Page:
Benedict Drew is no stranger to complex installations. Drew has asserted his work as “explicit” in opposition to “oblique”. Drew’s current exhibition ‘Trapped In A Sticky Shed With Side Chain Compression’, at iMT Gallery is a combination of material mayhem that is crudely enigmatic. The message is hardly exact upon entrance. However, Drew’s constructed chaos is compelling once the viewer mentally submits to the stroboscopic anxiety that the exhibition elicits. Through a concentrated process, the viewer becomes embedded within the hypnotising fantasy of “digital materialism”, a phrase Drew describes as the process when computer components become animate and interact with the viewer. The effect of Drew’s exhibition awakens our subjective experience to the social commentary of politics and technology through contemporary aesthetics.
The exhibition space is small and intimate, arousing the feeling of being trapped in a shed. On the walls are sizeable works that create a vibe of manic urgency. Drew’s wall-based works recall protest posters with progressive messages. Drew combines imagery and text, clear one-liners such as “Commune” and “Bad Ffffeeeeeellll”. He depicts political turmoil through blunt and humorous aesthetics. ‘Colonial Fantasy Slop’ (2019) portrays a head that dangles from an umbilical cord attached to the words of the title. The bald and withered head regurgitates the words “The Great British”. ‘Shareholders’ (2019) is a depiction of two amorphous leaders facing each other, indicative of two members from differing political parties. The composition of their faces is undeniably phallic. ‘Head Murk English Architecture’ (2019) references the puppetry of politics and commerce by depicting a naked man, crawling on all fours. Wires extend from holes in his back and attach to a dark cloud that reads “English Architecture”. Drew’s wall works are profoundly unapologetic. They show how society vomits capitalism and is constructed within a commercialised framework.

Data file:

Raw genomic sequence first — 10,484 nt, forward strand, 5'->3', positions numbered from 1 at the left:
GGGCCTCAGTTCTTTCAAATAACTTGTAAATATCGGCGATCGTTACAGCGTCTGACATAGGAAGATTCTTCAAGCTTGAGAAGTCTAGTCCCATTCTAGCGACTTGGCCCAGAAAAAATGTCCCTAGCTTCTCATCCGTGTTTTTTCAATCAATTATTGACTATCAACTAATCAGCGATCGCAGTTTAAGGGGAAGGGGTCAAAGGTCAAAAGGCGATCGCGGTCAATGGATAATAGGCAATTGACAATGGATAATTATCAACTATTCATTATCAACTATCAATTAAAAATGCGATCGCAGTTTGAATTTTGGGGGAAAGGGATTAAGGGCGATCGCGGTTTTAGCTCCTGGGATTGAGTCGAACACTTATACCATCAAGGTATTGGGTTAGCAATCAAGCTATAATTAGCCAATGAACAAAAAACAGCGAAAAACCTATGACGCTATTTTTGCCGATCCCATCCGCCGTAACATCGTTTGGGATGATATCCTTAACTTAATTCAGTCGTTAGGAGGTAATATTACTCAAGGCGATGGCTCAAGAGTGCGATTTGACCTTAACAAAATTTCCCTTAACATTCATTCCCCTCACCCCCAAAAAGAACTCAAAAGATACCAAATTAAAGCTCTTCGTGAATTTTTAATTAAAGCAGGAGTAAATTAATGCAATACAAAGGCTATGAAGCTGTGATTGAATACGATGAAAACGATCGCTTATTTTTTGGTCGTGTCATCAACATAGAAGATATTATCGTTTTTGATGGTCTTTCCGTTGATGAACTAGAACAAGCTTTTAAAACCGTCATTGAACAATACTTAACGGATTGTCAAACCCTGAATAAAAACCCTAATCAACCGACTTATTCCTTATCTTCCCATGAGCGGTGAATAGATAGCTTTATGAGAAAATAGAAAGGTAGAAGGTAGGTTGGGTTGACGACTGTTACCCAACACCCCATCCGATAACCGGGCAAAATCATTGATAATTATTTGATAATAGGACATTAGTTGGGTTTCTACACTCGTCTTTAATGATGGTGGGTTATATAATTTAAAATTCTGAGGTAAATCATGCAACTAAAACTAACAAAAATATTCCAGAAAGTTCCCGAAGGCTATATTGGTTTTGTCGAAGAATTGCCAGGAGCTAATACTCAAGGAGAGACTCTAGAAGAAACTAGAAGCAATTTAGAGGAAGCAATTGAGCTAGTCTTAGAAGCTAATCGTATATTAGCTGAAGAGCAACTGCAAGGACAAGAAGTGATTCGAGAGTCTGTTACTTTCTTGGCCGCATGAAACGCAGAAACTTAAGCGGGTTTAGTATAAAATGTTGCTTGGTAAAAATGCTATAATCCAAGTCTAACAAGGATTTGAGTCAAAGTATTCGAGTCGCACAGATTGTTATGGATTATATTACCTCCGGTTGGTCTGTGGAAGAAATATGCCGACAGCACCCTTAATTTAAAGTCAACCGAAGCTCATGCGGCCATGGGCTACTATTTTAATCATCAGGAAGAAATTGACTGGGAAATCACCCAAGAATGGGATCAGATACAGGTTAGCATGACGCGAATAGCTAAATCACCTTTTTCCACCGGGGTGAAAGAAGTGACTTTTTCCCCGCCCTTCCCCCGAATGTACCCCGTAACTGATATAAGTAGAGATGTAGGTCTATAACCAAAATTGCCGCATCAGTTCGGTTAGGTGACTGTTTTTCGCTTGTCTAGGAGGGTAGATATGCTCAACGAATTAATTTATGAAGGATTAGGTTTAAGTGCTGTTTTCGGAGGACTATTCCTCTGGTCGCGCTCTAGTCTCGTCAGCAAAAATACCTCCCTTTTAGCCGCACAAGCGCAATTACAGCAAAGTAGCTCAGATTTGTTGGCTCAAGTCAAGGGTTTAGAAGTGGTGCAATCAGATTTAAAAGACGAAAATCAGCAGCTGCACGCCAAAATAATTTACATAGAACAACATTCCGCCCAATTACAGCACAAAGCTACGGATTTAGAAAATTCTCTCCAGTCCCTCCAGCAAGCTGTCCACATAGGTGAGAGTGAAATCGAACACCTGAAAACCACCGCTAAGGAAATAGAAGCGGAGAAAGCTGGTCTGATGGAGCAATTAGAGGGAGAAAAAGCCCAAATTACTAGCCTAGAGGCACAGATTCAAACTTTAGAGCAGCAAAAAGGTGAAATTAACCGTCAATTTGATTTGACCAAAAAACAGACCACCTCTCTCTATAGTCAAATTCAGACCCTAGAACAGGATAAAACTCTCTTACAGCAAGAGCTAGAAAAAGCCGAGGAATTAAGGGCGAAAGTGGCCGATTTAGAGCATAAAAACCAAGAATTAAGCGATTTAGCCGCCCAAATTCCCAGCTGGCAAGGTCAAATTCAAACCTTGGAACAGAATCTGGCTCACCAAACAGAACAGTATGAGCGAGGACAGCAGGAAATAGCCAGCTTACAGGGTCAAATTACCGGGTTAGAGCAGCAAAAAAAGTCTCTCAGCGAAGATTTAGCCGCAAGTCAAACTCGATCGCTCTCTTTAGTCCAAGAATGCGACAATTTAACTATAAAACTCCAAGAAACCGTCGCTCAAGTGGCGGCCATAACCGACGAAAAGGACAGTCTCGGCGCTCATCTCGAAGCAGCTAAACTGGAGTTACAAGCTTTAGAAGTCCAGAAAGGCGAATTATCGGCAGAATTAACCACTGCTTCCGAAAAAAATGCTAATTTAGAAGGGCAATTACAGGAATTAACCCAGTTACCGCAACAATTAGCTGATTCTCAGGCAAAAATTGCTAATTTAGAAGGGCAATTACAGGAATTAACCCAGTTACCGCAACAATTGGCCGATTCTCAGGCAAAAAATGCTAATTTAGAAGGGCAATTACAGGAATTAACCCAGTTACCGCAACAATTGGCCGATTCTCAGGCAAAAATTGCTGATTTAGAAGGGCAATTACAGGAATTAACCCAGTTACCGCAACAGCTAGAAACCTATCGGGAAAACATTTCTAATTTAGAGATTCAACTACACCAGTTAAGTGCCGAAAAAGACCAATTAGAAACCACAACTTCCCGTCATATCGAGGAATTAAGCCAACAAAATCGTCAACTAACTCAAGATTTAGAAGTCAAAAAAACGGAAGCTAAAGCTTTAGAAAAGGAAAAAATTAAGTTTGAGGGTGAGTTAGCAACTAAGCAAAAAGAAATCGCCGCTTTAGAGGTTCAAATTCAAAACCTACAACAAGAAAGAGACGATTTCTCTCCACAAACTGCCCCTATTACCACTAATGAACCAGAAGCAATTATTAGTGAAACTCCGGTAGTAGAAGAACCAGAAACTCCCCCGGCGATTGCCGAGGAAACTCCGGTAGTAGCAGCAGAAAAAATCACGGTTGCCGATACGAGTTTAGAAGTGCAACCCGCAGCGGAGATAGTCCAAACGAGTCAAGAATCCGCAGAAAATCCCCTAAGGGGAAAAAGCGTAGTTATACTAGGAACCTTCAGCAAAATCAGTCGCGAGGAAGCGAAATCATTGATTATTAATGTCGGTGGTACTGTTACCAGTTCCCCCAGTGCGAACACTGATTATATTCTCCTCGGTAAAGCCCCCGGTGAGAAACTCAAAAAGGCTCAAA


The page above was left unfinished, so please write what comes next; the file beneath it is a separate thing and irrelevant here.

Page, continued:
Drew’s combination of imagery and text imply that we are simply parts or facets trapped within a corrupt political system. We become pawns by the world’s dependence on technology and are continuously tuned-in to our devices. ‘Trapped in a Sticky Shed with Side Chain Compression’ is Drew’s depiction of technological entropy. The centre of the exhibition is an explicit example of sticky shed syndrome, a condition created by the deterioration of a magnetic tape. The decay renders the tape unusable. Drew’s construction metaphorically references a pile of useless information left to remain, buried and forgotten in a shed. Scattered fairground flags on the floor allude to a past event. Three televisions on the floor play a feedback loop of purposeless sound and authoritative figures faces, distorted to amorphous and phallic sludges - a reference to the aforementioned digital materialism.
With this exhibition, Drew probes discussion of how digital material, technology and art simultaneously elicit arousal and anxiety. Socio-politics and our dependence on technology can do the same, yet we accept our addiction and infatuation. If we indirectly succumb to the affectual nature of the work, the aesthetic poignancy becomes explicit.